Chuck (2007) – Pilot, and Verus the Helicopter

This week I begin a revisit with the awesomeness that is the television series, Chuck. I remember being completely enraptured with it from the first episode, which debuted on 24 September, 2007 – right when I needed some fun and joy.

The pilot for the series was written by series creators Josh Schwartz and Chris Fedak. The series introduces us to a member of the local Nerd Herd, think Geek Squad in Best Buy, Chuck Bartowski (Zachary Levi). He’s about to be plunged into a world that he’d only ever seen in movies and video games, and he may not be prepared for it.

When a slew of top secret files, known as the Intersect computer, gets downloaded into his brain by an old friend, Bryce (Matt Bomer), the government assigns a pair of agents to keep him safe. There’s Sarah Walker (Yvonne Strahovski) who is posing as Chuck’s girlfriend, and John Casey (Adam Baldwin).

Everything begins to impinge on Chuck’s real life, as he slowly gets pulled into spycraft, which includes keeping secrets from his best friend, Morgan (Joshua Gomez) and Chuck’s sister, Ellie (Sarah Lancaster) and her boyfriend, Captain Awesome aka Devon (Ryan McPartlin).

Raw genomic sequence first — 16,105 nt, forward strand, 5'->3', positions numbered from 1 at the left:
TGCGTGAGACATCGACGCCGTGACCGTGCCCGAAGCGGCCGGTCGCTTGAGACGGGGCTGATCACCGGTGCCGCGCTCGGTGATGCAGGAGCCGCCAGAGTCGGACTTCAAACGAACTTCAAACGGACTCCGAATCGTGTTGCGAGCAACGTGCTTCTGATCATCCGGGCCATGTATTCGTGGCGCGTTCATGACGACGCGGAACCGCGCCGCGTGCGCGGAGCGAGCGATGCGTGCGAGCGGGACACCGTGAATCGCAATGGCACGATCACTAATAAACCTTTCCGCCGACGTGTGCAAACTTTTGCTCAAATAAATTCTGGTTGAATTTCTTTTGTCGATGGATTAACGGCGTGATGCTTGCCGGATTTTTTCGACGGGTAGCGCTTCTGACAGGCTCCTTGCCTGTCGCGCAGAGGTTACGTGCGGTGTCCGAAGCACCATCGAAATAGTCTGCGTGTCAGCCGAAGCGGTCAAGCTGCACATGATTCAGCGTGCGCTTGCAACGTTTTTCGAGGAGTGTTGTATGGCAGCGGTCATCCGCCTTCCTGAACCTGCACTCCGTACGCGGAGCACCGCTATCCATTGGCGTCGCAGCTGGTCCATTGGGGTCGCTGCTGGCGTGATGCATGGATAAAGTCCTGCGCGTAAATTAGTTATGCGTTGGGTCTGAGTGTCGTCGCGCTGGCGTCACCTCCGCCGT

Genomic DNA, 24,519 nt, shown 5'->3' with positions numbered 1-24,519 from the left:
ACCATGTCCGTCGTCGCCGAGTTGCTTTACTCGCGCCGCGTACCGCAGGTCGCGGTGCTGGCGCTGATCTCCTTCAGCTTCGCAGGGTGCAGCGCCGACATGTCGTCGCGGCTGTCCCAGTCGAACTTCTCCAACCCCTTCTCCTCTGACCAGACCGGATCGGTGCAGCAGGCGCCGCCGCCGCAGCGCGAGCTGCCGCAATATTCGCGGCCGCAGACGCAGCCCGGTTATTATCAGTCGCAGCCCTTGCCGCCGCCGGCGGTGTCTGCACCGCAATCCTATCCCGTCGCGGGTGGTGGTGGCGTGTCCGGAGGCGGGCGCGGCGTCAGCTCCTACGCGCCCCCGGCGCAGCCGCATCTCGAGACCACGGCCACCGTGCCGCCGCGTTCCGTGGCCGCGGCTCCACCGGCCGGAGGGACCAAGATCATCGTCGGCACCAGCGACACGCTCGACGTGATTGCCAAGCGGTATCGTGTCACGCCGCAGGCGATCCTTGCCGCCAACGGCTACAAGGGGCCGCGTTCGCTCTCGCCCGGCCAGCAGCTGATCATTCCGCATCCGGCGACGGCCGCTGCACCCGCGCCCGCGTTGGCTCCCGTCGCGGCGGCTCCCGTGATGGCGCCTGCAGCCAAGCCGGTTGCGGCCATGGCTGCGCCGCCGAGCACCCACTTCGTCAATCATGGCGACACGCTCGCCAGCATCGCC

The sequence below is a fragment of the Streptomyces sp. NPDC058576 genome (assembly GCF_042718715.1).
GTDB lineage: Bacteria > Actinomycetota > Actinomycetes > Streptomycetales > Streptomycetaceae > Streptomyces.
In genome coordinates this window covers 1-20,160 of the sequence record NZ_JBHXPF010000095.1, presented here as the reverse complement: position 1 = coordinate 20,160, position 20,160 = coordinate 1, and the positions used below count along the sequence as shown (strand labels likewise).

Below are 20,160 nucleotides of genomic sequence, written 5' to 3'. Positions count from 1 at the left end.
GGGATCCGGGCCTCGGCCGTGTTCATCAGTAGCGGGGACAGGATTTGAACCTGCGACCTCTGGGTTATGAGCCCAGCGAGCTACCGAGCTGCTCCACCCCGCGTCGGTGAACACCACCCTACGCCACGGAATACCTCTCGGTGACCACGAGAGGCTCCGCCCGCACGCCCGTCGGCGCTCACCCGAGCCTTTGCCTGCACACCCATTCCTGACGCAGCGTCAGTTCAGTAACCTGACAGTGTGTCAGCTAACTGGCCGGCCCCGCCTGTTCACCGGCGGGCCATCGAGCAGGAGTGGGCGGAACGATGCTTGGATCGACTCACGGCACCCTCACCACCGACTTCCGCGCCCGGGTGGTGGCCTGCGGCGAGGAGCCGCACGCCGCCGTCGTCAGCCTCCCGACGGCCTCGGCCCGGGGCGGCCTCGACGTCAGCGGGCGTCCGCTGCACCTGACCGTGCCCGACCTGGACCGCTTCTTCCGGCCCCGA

Buried in pop culture references and lots of humour, the show engages from the off, and tends to be very relatable to most viewers. And the world he is plunged into is exciting and very familiar, but with a geeky twist, and lots of homages and nods to classic films that movie buffs, will love.

And from the off, the series starts its stunt casting by introducing us to Tony Todd’s character, as the CIA Director.


Versus the Helicopter, Chuck’s second episode, was written by Schwartz and Fedak, and directed by Robert Duncan McNeill (Star Trek: Voyager) who also serves as a series producer, it debuted on 1 October, 2007.

Intent on verifying the information Chuck is carrying in his head, the government assigns a doctor to investigate, but when the doctor’s car explodes, and there is a heavy implication that the government may have been involved, Chuck starts developing some serious trust issues. It also causes Casey and Sarah to face off against one another, with Chuck trapped in the middle.

Pop culture tie-ins include a subtle reference to the television show Lost, by referencing Oceanic Flight 815, and an appearance of an Oldboy poster in Chuck’s room.

Since the pilot, things have changed, geographically, Large Mart is no longer located right next to the Buy More, there’s now a restaurant known as Weinerlicious where Sarah works undercover (and begins posing as Chuck’s girlfriend), while Casey works undercover in the Buy More.

Trust issues apply to Chuck and Sarah as well as he tries to figure out cover versus relationship, and is still striving to prove he’s assistant manager material.

As the episode unfurls, the trio have a lot of misconceptions and lack of trust with each other, but through the story, they come together, work as a team, and Chuck gets tons of moments to shine, and show off the comedic side of the show, while also playing and twisting with the usual super spy tropes.

Chuck takes on more troubles, personal, professional and spy work next week.


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